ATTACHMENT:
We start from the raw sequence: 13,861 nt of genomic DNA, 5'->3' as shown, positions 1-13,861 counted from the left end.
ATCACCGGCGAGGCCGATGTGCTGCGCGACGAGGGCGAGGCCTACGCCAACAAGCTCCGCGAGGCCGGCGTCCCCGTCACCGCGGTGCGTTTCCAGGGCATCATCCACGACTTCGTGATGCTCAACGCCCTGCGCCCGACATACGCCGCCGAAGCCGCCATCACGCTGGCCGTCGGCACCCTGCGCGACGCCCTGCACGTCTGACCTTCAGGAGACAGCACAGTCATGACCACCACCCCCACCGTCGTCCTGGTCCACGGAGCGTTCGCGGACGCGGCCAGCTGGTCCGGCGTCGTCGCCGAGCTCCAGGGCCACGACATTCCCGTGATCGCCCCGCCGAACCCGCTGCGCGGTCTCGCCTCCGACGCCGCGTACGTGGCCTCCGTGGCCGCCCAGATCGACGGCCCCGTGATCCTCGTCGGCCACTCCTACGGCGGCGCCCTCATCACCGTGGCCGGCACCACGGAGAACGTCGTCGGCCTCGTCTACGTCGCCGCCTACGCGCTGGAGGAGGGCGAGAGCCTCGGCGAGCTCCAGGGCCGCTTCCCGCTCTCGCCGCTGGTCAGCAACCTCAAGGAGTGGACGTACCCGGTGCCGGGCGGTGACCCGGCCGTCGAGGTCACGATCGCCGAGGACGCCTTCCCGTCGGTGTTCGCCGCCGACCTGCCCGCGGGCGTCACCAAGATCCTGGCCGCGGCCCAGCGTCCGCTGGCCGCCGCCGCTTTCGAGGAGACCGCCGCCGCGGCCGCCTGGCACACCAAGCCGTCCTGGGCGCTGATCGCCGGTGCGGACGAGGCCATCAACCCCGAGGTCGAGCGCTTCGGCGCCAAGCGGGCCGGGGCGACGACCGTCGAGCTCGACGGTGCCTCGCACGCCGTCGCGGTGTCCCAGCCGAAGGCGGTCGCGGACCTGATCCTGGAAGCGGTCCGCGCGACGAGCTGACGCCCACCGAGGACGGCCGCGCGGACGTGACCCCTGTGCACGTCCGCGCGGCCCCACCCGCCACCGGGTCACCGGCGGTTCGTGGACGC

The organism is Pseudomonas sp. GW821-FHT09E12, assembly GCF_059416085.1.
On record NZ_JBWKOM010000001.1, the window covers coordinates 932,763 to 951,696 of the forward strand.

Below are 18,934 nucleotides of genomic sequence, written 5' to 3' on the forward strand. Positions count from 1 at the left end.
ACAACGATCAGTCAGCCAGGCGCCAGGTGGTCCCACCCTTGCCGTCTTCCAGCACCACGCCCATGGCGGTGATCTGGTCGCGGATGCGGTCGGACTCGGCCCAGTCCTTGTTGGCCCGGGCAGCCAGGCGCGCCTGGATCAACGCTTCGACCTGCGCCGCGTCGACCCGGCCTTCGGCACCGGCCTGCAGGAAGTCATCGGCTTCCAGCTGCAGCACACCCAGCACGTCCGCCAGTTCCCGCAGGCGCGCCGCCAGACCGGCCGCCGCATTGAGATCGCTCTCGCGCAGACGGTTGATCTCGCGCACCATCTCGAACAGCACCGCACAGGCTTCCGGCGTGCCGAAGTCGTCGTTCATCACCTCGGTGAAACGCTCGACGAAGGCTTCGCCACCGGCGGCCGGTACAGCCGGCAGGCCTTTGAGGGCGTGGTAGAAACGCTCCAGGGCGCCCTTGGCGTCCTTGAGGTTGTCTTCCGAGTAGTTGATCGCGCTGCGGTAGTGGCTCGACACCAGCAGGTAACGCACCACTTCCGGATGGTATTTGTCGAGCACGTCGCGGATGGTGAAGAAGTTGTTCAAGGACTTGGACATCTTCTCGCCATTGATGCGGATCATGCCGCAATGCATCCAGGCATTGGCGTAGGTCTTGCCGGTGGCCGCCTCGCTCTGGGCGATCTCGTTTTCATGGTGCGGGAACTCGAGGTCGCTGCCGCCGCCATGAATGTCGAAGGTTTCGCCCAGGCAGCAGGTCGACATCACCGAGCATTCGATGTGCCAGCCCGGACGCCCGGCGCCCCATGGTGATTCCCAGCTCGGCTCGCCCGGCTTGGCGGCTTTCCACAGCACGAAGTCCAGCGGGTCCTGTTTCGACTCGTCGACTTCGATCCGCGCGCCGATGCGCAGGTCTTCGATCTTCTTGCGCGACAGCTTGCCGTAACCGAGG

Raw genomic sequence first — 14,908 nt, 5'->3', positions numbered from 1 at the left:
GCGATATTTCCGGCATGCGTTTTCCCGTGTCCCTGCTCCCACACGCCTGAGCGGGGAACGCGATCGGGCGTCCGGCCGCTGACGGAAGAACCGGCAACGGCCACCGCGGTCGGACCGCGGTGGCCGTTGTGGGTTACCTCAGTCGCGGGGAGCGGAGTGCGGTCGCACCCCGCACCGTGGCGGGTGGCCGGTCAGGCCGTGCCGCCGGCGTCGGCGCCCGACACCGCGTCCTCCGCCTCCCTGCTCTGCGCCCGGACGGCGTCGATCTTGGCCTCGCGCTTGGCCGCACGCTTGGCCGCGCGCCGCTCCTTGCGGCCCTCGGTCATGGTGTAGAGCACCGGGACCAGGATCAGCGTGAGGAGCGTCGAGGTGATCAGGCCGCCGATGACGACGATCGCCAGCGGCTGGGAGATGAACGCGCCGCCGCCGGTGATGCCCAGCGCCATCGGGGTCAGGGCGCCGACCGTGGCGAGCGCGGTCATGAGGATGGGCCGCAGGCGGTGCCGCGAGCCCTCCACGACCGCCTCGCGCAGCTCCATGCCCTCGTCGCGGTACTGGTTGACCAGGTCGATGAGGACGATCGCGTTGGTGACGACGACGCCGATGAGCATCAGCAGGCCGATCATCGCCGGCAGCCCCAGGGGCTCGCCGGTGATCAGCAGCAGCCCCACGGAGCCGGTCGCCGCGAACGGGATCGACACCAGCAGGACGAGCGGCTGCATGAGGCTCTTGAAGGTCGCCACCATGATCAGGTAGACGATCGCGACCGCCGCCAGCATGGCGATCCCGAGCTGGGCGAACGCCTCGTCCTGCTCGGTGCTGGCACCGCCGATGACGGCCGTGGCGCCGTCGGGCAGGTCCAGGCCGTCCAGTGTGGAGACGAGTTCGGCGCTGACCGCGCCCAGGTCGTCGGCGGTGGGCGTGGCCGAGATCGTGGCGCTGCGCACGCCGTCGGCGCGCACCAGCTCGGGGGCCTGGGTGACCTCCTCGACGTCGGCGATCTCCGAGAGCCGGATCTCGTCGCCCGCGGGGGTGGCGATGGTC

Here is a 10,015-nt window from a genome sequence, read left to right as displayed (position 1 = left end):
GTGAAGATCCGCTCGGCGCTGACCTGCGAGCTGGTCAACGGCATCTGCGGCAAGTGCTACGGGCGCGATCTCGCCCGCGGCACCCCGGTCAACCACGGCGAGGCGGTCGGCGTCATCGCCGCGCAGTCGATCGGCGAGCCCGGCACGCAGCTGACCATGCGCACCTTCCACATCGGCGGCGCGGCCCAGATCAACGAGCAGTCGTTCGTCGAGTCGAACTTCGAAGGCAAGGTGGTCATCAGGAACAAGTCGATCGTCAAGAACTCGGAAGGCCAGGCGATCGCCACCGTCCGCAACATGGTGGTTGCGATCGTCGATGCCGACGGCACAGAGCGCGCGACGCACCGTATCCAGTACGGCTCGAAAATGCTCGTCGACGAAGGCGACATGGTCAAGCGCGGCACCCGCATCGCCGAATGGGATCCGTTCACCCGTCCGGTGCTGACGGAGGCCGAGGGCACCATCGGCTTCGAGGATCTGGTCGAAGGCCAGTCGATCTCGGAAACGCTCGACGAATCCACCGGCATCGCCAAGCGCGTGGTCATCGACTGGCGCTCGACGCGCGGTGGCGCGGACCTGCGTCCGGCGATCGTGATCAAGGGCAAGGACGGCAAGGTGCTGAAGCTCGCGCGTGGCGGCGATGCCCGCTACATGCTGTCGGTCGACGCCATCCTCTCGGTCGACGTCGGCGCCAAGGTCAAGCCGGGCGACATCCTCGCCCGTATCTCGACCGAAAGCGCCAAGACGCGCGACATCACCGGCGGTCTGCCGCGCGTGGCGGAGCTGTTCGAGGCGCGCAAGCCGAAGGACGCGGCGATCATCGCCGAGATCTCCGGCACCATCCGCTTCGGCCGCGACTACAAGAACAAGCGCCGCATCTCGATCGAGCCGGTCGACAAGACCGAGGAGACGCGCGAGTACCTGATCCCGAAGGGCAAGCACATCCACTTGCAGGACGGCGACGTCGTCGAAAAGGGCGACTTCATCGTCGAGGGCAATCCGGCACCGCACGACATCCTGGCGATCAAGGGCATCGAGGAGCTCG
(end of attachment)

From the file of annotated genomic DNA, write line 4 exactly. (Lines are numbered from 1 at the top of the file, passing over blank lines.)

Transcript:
On record NZ_JBWKOM010000001.1, the window covers coordinates 932,763 to 951,696 of the forward strand.